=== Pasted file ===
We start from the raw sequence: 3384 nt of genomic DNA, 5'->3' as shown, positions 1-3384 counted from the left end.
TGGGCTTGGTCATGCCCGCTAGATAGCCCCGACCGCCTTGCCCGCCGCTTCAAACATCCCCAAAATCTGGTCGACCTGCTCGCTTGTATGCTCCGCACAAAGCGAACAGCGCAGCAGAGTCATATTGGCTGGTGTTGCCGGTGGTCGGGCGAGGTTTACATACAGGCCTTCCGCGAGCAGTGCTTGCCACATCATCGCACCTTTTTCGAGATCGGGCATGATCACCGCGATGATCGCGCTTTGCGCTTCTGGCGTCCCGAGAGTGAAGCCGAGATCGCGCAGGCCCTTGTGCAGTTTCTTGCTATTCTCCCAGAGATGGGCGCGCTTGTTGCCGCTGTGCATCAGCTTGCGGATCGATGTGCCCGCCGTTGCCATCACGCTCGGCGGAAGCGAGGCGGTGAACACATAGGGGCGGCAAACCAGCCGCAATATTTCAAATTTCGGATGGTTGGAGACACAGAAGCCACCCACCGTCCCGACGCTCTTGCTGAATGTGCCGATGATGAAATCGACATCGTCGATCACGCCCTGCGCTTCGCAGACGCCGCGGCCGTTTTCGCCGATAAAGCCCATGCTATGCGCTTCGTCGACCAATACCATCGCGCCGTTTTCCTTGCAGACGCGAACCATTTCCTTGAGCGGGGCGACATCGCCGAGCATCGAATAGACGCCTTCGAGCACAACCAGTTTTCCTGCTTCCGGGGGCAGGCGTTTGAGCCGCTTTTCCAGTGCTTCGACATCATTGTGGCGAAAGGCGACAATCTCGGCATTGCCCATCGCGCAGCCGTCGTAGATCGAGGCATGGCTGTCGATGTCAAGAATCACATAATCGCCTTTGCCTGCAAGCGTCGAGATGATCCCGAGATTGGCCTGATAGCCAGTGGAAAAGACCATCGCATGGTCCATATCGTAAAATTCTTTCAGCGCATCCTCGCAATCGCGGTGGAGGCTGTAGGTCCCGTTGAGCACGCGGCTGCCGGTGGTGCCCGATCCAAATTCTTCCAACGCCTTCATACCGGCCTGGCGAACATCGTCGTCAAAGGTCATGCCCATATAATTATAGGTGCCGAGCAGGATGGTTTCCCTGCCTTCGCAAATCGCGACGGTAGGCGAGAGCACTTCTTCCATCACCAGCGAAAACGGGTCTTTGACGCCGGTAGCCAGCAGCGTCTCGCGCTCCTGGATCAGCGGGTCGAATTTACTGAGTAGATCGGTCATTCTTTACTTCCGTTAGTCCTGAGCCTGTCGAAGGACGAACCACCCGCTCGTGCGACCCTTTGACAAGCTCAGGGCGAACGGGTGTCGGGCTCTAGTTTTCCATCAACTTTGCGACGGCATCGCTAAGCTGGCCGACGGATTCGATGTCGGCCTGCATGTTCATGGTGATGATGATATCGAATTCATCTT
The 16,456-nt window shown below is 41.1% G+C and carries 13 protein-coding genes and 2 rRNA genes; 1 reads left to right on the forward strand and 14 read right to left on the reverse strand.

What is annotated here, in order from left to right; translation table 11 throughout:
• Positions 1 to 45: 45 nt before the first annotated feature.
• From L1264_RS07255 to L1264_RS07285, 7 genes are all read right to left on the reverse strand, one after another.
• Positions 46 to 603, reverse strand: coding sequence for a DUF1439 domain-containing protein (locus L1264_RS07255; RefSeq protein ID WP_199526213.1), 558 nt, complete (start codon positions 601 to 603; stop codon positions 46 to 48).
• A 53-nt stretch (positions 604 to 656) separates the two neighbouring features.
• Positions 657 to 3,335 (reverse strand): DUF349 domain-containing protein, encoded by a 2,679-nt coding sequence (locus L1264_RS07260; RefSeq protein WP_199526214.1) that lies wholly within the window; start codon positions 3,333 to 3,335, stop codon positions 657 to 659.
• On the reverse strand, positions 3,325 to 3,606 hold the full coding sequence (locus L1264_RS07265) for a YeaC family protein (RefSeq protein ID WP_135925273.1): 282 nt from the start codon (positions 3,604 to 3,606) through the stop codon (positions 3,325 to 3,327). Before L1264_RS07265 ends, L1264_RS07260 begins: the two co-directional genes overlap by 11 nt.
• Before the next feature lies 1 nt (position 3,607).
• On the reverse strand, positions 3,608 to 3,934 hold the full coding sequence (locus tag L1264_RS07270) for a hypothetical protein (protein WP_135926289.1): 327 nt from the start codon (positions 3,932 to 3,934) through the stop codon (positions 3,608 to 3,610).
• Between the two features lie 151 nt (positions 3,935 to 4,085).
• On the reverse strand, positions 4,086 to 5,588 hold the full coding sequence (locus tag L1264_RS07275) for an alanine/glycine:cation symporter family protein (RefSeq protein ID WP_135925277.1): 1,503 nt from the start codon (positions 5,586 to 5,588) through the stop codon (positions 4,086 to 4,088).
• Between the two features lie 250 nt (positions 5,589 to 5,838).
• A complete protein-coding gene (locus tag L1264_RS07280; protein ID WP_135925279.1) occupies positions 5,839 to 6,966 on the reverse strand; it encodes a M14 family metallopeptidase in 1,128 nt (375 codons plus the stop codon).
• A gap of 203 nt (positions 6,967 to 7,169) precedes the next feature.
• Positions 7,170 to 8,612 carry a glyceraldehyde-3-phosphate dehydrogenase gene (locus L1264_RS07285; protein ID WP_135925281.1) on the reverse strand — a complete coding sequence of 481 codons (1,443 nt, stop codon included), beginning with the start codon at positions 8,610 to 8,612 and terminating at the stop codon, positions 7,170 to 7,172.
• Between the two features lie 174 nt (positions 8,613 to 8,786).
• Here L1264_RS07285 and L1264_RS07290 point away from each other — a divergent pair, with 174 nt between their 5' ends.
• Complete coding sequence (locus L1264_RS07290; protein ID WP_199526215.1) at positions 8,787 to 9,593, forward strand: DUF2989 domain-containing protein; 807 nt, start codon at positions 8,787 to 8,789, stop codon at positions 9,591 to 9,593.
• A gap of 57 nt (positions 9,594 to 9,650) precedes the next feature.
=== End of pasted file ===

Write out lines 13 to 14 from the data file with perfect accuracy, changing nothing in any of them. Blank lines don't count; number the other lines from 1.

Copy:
• Between the two features lie 151 nt (positions 3,935 to 4,085).
• On the reverse strand, positions 4,086 to 5,588 hold the full coding sequence (locus tag L1264_RS07275) for an alanine/glycine:cation symporter family protein (RefSeq protein ID WP_135925277.1): 1,503 nt from the start codon (positions 5,586 to 5,588) through the stop codon (positions 4,086 to 4,088).